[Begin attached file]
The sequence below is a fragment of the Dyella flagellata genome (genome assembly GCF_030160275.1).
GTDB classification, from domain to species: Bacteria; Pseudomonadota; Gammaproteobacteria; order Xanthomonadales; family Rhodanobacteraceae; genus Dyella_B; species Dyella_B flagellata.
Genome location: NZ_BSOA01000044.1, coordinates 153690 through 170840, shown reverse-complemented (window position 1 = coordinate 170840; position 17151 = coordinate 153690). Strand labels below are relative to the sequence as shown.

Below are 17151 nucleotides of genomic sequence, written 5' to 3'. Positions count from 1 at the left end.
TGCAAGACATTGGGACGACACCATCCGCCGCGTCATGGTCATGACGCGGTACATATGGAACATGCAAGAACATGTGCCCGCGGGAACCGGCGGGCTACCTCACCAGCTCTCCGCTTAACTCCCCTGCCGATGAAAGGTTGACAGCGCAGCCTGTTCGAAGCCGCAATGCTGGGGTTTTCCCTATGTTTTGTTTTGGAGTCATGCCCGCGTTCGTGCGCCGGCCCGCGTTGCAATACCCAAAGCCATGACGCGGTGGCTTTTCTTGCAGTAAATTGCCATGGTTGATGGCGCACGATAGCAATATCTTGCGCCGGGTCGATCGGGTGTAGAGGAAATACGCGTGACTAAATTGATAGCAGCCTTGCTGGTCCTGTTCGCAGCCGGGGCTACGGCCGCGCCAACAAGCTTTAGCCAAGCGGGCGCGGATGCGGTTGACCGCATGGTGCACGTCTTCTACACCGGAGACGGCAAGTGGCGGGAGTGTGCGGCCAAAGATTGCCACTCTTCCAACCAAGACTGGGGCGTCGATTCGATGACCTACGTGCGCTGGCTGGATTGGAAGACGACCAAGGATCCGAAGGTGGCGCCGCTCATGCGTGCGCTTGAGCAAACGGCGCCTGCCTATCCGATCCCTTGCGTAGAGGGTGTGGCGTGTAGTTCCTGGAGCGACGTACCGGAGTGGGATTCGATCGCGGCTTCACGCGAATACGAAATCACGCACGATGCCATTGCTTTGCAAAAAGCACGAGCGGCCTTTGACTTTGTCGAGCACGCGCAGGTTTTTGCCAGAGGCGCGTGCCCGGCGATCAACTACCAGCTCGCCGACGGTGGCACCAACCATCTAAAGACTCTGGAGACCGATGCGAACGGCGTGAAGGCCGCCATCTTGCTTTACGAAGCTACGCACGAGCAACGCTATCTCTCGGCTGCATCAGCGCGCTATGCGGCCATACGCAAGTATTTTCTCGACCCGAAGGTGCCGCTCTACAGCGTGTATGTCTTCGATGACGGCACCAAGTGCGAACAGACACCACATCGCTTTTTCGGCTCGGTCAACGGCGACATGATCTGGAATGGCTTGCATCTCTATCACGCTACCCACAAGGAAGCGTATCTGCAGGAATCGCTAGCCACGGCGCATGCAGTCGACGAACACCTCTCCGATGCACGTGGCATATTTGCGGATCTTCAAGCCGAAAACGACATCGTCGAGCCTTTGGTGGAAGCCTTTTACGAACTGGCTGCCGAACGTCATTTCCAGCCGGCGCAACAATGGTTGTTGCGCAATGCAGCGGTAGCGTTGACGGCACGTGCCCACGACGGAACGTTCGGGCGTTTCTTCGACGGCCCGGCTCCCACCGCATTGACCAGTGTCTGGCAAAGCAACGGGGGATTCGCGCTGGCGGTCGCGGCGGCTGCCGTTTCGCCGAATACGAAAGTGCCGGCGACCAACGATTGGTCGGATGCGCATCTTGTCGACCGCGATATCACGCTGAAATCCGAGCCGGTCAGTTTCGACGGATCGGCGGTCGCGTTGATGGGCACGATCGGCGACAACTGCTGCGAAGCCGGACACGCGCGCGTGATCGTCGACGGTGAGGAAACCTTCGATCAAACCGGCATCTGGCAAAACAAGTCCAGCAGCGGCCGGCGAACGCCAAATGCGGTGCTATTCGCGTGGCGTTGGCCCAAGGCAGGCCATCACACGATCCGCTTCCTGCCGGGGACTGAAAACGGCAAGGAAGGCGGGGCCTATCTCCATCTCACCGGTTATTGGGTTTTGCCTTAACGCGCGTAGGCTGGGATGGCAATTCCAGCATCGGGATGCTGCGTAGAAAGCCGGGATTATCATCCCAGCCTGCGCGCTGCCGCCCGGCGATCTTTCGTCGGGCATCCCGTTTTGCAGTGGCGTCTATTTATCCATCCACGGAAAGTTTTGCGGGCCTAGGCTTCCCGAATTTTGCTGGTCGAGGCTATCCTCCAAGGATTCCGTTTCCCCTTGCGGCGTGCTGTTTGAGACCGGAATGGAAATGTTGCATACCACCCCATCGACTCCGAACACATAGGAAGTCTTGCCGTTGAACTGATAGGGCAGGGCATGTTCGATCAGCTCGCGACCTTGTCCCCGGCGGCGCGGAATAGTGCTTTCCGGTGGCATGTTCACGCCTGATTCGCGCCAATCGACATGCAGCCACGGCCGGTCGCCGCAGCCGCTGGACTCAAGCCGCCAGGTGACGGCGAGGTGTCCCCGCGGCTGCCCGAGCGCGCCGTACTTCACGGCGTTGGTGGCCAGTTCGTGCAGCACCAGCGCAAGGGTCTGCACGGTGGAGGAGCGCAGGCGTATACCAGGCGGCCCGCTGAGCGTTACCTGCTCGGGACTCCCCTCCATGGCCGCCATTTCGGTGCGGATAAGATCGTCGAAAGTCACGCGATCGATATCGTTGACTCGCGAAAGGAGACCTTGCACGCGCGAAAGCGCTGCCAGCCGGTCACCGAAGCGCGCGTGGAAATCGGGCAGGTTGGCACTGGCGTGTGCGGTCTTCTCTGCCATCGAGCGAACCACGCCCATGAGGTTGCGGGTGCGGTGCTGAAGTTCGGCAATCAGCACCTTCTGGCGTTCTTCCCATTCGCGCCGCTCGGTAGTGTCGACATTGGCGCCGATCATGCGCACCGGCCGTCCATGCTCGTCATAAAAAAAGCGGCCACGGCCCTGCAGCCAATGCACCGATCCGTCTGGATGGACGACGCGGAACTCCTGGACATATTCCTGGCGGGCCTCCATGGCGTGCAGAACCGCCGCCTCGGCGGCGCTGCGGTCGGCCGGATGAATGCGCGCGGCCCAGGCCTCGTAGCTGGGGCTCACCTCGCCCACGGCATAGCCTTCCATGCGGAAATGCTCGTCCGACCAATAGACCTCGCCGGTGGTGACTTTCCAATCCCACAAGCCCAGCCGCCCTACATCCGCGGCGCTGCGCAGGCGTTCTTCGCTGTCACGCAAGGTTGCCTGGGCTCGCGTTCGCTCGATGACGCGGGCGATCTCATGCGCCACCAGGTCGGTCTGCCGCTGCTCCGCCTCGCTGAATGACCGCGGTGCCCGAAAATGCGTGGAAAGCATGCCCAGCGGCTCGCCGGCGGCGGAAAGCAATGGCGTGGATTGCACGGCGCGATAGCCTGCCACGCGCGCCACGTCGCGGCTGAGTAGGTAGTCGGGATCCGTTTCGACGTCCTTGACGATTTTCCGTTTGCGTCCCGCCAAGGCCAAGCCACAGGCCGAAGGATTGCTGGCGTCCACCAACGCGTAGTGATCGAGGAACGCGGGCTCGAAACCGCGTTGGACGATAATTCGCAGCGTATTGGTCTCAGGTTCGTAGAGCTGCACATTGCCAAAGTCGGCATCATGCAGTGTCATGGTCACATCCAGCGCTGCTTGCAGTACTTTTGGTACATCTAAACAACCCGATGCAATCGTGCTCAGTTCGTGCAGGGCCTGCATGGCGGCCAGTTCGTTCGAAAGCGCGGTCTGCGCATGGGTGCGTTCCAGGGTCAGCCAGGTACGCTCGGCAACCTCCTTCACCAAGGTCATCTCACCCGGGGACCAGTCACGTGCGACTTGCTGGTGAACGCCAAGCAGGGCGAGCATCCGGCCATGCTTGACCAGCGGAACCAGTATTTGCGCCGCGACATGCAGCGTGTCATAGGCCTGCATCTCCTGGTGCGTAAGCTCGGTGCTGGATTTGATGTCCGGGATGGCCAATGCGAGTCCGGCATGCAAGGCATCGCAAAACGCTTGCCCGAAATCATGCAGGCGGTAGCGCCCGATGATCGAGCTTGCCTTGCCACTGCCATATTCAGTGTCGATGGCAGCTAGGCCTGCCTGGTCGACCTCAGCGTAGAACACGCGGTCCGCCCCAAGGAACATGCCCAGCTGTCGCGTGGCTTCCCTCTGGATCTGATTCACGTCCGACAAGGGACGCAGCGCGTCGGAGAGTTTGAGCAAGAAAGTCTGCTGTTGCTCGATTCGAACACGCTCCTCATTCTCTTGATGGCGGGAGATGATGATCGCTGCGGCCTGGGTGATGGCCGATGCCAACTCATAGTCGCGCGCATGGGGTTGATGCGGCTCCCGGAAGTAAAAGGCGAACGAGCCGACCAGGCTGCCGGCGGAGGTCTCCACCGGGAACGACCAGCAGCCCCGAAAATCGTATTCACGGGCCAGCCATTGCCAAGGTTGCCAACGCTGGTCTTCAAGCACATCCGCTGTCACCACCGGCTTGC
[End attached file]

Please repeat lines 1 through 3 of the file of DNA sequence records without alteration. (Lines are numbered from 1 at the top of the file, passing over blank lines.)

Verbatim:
The sequence below is a fragment of the Dyella flagellata genome (genome assembly GCF_030160275.1).
GTDB classification, from domain to species: Bacteria; Pseudomonadota; Gammaproteobacteria; order Xanthomonadales; family Rhodanobacteraceae; genus Dyella_B; species Dyella_B flagellata.
Genome location: NZ_BSOA01000044.1, coordinates 153690 through 170840, shown reverse-complemented (window position 1 = coordinate 170840; position 17151 = coordinate 153690). Strand labels below are relative to the sequence as shown.